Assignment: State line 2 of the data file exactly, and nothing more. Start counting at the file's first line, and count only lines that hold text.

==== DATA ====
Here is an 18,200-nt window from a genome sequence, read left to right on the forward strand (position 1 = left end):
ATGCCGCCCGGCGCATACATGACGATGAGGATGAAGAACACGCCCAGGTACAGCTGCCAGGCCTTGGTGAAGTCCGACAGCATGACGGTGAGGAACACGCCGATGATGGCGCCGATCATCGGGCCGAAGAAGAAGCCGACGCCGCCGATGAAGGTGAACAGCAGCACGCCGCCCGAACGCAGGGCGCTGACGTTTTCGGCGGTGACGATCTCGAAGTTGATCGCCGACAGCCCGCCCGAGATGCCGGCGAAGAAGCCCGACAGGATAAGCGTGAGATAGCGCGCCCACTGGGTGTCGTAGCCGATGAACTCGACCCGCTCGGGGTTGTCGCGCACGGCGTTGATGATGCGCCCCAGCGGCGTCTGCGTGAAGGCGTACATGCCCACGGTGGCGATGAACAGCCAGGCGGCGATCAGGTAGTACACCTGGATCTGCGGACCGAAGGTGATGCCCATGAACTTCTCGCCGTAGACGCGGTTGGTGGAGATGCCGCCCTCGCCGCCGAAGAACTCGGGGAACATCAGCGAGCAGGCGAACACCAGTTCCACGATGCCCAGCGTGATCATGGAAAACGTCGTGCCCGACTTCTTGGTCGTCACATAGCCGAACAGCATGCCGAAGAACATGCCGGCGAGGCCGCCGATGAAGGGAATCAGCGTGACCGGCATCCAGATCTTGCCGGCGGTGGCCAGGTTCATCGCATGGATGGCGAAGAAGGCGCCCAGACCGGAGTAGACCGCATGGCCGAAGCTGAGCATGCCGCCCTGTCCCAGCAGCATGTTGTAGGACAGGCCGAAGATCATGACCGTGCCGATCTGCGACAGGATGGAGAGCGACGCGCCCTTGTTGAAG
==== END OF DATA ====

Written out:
ATGCCGCCCGGCGCATACATGACGATGAGGATGAAGAACACGCCCAGGTACAGCTGCCAGGCCTTGGTGAAGTCCGACAGCATGACGGTGAGGAACACGCCGATGATGGCGCCGATCATCGGGCCGAAGAAGAAGCCGACGCCGCCGATGAAGGTGAACAGCAGCACGCCGCCCGAACGCAGGGCGCTGACGTTTTCGGCGGTGACGATCTCGAAGTTGATCGCCGACAGCCCGCCCGAGATGCCGGCGAAGAAGCCCGACAGGATAAGCGTGAGATAGCGCGCCCACTGGGTGTCGTAGCCGATGAACTCGACCCGCTCGGGGTTGTCGCGCACGGCGTTGATGATGCGCCCCAGCGGCGTCTGCGTGAAGGCGTACATGCCCACGGTGGCGATGAACAGCCAGGCGGCGATCAGGTAGTACACCTGGATCTGCGGACCGAAGGTGATGCCCATGAACTTCTCGCCGTAGACGCGGTTGGTGGAGATGCCGCCCTCGCCGCCGAAGAACTCGGGGAACATCAGCGAGCAGGCGAACACCAGTTCCACGATGCCCAGCGTGATCATGGAAAACGTCGTGCCCGACTTCTTGGTCGTCACATAGCCGAACAGCATGCCGAAGAACATGCCGGCGAGGCCGCCGATGAAGGGAATCAGCGTGACCGGCATCCAGATCTTGCCGGCGGTGGCCAGGTTCATCGCATGGATGGCGAAGAAGGCGCCCAGACCGGAGTAGACCGCATGGCCGAAGCTGAGCATGCCGCCCTGTCCCAGCAGCATGTTGTAGGACAGGCCGAAGATCATGACCGTGCCGATCTGCGACAGGATGGAGAGCGACGCGCCCTTGTTGAAG